When my brother, Jamie, and I were growing up we lived very close to the local tennis courts in Dunblane. Given my mum played tennis to a reasonable standard and was also a coach, it was inevitable we would end up playing.
My mum has great energy and has been a workaholic ever since we were young, often getting up at 4am to start her day. She’s a role model for me through her determination, work ethic, and drive to do what she wants to do. Even now she’s still travelling everywhere and teaching on the court, trying to bring tennis to the masses and give kids, girls and female coaches an opportunity.
I was coached by my mum from a young age and have had good experiences with female coaches throughout my tennis career. But when I became professional I noticed that basically every male player had a male coach and, in most cases, a male support team.
When I was choosing a new coach in 2014 I wanted to work with an ex-player – I feel they can help a lot with the psychological side and understand the pressures of playing in, and winning, big competitions. Like me, Amélie Mauresmo had struggled with nerves and had got over that hump of winning major events, and I felt she would understand me in that respect.
The reaction to Amélie’s appointment as my coach, even from people close to me, was when I realised there was a problem. The reason they were questioning her was purely based on her sex; it was not because of her ability or what she’d done in her career.
I did well with Amélie and reached grand slam finals, but a lot of people saw the period when we worked together as a failure because I didn’t win a grand slam title. People blamed her for that, but that wasn’t the case with my other coaches – it was always me who was the problem, and I would get the criticism when I lost. With Amélie, the questions I would get asked a lot of the time after losing matches would be about our relationship. I’ve never had that at any other time in my career.
The best coaches should be the best people and, at the Olympic Games, there’s no way that women should represent only 11% of the best coaches, as was the case at the 2016 Rio Olympics – clearly more work needs to be done here. When it comes to mindset, skillset and intelligence, there’s no reason why a woman can’t be just as good as a man, and hopefully things will change when women are given more opportunities. Interestingly, I’ve read that in Tokyo there will be the highest number of female competitors at an edition of the Olympics (48.8%), so progress is being made.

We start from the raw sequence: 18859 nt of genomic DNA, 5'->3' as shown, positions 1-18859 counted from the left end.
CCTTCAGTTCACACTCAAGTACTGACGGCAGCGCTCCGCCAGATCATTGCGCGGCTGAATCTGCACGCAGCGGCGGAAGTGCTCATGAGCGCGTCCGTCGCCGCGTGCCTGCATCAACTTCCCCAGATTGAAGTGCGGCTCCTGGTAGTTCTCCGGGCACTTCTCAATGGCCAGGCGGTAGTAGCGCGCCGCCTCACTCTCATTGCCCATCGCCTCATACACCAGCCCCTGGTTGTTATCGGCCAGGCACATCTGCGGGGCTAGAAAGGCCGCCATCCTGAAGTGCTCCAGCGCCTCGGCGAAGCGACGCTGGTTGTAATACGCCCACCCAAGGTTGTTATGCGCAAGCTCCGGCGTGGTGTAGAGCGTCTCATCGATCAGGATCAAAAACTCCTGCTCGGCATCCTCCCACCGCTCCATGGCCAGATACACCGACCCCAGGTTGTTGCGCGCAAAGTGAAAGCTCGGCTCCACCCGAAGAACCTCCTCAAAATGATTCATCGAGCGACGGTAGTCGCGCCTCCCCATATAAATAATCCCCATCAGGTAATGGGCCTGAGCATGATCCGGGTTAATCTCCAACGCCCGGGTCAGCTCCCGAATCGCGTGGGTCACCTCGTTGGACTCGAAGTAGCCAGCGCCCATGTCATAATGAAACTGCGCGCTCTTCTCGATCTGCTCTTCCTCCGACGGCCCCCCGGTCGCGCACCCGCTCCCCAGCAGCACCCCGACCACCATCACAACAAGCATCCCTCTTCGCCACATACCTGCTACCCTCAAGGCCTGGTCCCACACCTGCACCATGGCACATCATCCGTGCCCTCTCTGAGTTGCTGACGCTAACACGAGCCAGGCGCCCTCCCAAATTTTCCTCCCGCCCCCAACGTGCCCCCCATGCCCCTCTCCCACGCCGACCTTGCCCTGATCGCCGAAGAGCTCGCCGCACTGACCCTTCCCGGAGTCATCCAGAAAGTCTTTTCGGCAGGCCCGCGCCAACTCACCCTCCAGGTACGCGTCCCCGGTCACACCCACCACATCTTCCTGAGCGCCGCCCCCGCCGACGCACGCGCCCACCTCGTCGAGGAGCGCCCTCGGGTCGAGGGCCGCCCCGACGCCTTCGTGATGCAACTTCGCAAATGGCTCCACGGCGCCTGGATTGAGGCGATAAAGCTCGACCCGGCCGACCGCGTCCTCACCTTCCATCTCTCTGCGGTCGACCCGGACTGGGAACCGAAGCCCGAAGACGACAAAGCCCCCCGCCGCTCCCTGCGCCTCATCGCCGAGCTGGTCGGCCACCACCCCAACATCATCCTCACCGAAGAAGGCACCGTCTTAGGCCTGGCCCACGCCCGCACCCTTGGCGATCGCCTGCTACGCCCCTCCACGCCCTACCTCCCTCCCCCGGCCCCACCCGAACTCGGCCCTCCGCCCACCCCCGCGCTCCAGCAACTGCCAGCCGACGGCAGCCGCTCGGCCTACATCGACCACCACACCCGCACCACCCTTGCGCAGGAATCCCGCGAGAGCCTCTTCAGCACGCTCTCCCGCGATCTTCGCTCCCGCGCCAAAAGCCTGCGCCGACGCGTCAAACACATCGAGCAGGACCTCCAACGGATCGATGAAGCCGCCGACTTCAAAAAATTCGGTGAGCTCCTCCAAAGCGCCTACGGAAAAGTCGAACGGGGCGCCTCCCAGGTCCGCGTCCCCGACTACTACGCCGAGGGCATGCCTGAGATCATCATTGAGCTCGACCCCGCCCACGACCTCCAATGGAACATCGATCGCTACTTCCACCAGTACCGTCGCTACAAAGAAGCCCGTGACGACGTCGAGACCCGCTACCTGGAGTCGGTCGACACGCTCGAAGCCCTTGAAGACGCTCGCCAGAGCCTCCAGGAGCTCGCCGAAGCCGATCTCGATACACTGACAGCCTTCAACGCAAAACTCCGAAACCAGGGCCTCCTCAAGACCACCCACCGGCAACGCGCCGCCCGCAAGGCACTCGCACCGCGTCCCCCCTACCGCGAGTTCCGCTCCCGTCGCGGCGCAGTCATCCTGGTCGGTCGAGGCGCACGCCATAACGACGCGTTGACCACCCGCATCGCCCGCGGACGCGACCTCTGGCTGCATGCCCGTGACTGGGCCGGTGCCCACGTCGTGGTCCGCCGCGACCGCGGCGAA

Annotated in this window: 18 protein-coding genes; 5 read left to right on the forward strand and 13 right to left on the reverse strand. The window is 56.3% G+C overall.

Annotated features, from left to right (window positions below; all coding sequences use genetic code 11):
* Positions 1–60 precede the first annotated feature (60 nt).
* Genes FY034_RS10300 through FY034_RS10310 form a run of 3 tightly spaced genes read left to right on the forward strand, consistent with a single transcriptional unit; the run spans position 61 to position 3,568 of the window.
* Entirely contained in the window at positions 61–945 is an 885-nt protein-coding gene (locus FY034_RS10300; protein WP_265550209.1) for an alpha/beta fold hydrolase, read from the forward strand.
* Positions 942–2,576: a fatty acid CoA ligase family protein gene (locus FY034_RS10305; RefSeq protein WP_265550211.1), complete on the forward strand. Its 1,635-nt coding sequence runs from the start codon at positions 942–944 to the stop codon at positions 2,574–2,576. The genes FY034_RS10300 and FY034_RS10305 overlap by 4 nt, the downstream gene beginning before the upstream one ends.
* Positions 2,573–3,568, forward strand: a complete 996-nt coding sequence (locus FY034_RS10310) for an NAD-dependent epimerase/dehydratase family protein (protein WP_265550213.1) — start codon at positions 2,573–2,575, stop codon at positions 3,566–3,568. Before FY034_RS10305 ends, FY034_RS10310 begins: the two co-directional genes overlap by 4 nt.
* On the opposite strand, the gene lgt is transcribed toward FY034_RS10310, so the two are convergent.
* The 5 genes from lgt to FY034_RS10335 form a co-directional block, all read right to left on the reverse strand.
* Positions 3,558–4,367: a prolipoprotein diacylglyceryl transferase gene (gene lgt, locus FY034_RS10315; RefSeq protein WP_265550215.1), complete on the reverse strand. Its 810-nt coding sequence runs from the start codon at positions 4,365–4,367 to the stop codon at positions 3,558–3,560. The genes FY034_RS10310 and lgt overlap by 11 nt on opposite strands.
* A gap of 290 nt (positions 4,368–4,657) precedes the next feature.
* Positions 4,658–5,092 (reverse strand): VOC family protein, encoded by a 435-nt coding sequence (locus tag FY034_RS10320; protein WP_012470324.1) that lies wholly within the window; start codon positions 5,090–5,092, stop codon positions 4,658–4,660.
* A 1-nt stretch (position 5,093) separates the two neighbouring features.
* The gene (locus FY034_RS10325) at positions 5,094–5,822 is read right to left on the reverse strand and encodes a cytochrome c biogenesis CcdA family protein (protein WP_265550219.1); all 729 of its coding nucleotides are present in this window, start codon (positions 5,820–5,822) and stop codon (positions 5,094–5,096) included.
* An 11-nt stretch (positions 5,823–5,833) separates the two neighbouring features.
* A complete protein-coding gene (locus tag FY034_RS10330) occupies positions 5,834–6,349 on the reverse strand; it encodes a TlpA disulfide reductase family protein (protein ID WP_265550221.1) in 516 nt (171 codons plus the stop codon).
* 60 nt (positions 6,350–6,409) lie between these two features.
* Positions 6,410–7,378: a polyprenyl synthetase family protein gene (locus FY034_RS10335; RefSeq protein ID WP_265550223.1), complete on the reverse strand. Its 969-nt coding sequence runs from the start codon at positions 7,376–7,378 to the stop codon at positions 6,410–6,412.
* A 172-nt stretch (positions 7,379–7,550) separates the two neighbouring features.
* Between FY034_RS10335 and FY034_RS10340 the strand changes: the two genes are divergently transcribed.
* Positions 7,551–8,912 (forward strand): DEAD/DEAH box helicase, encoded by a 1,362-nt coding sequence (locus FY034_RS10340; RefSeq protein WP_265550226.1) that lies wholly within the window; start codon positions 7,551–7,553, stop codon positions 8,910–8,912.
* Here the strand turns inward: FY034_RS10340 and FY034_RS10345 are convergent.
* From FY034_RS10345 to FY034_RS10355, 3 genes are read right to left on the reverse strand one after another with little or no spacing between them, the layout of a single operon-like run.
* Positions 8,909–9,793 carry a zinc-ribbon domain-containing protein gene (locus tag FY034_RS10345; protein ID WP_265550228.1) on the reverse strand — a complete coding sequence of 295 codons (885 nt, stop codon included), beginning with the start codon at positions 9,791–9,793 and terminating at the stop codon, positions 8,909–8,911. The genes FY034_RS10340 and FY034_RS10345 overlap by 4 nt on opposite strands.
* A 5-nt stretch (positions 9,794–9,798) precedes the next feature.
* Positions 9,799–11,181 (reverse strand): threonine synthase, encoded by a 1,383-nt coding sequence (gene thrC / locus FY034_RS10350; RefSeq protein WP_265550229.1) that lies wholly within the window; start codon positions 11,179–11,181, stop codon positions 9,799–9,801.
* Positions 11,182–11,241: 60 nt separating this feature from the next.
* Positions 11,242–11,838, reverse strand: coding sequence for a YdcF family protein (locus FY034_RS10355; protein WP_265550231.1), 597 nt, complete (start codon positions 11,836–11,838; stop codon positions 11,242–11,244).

Out of all the global sports, tennis is the best in terms of equal prize money and male and female players competing at the same events. But the thing I find interesting is, rather than being celebrated, this is often questioned within the sport. It’s attractive to people watching, sponsors, TV, everyone, so don’t waste your time arguing about it; let’s celebrate it and actually use it to our advantage to grow the sport around the world.
The Olympic Games also has an important role to play in promoting gender equality. People love watching the Olympics because they see the best male and female athletes. They are entertained by the mix of athletes and that’s one of the reasons why it’s the most successful sporting event. When I first competed at the Olympics in Beijing in 2008, I went along to watch the badminton mixed doubles and absolutely loved it. Similarly, people love watching mixed doubles in tennis; more sports should look at these formats and think about what they can do and what fans may want.
When I played mixed doubles with Serena Williams at Wimbledon last year it was a good example of how the format draws a slightly different crowd to the sport. Normally when I win or lose at Wimbledon, people will come up to me and say “well done” or “bad luck”. But, with Serena, so many people said: “We loved seeing you and Serena playing together. It was brilliant.” People enjoy seeing that, and we should promote it. How can you not see that it’s a good thing?